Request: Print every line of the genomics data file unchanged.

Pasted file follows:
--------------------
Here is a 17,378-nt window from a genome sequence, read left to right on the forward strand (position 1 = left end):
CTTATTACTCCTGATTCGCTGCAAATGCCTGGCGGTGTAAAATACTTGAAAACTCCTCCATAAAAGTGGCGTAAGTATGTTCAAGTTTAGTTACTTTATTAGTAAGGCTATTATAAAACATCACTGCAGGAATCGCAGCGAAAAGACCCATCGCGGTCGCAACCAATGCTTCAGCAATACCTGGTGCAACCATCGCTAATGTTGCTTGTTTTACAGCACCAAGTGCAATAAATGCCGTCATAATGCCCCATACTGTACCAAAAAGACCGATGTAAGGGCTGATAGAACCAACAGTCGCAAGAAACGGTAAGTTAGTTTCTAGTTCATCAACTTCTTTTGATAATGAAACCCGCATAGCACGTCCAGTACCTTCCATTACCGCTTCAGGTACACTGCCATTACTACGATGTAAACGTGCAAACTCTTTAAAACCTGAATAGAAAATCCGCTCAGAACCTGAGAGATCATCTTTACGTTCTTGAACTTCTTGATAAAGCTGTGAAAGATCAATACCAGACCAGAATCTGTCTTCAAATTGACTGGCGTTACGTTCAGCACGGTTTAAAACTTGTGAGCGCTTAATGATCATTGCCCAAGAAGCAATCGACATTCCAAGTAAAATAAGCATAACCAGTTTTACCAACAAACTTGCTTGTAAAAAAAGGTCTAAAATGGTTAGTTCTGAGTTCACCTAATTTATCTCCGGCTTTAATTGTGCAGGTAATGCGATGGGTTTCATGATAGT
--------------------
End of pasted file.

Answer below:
Here is a 17,378-nt window from a genome sequence, read left to right on the forward strand (position 1 = left end):
CTTATTACTCCTGATTCGCTGCAAATGCCTGGCGGTGTAAAATACTTGAAAACTCCTCCATAAAAGTGGCGTAAGTATGTTCAAGTTTAGTTACTTTATTAGTAAGGCTATTATAAAACATCACTGCAGGAATCGCAGCGAAAAGACCCATCGCGGTCGCAACCAATGCTTCAGCAATACCTGGTGCAACCATCGCTAATGTTGCTTGTTTTACAGCACCAAGTGCAATAAATGCCGTCATAATGCCCCATACTGTACCAAAAAGACCGATGTAAGGGCTGATAGAACCAACAGTCGCAAGAAACGGTAAGTTAGTTTCTAGTTCATCAACTTCTTTTGATAATGAAACCCGCATAGCACGTCCAGTACCTTCCATTACCGCTTCAGGTACACTGCCATTACTACGATGTAAACGTGCAAACTCTTTAAAACCTGAATAGAAAATCCGCTCAGAACCTGAGAGATCATCTTTACGTTCTTGAACTTCTTGATAAAGCTGTGAAAGATCAATACCAGACCAGAATCTGTCTTCAAATTGACTGGCGTTACGTTCAGCACGGTTTAAAACTTGTGAGCGCTTAATGATCATTGCCCAAGAAGCAATCGACATTCCAAGTAAAATAAGCATAACCAGTTTTACCAACAAACTTGCTTGTAAAAAAAGGTCTAAAATGGTTAGTTCTGAGTTCACCTAATTTATCTCCGGCTTTAATTGTGCAGGTAATGCGATGGGTTTCATGATAGT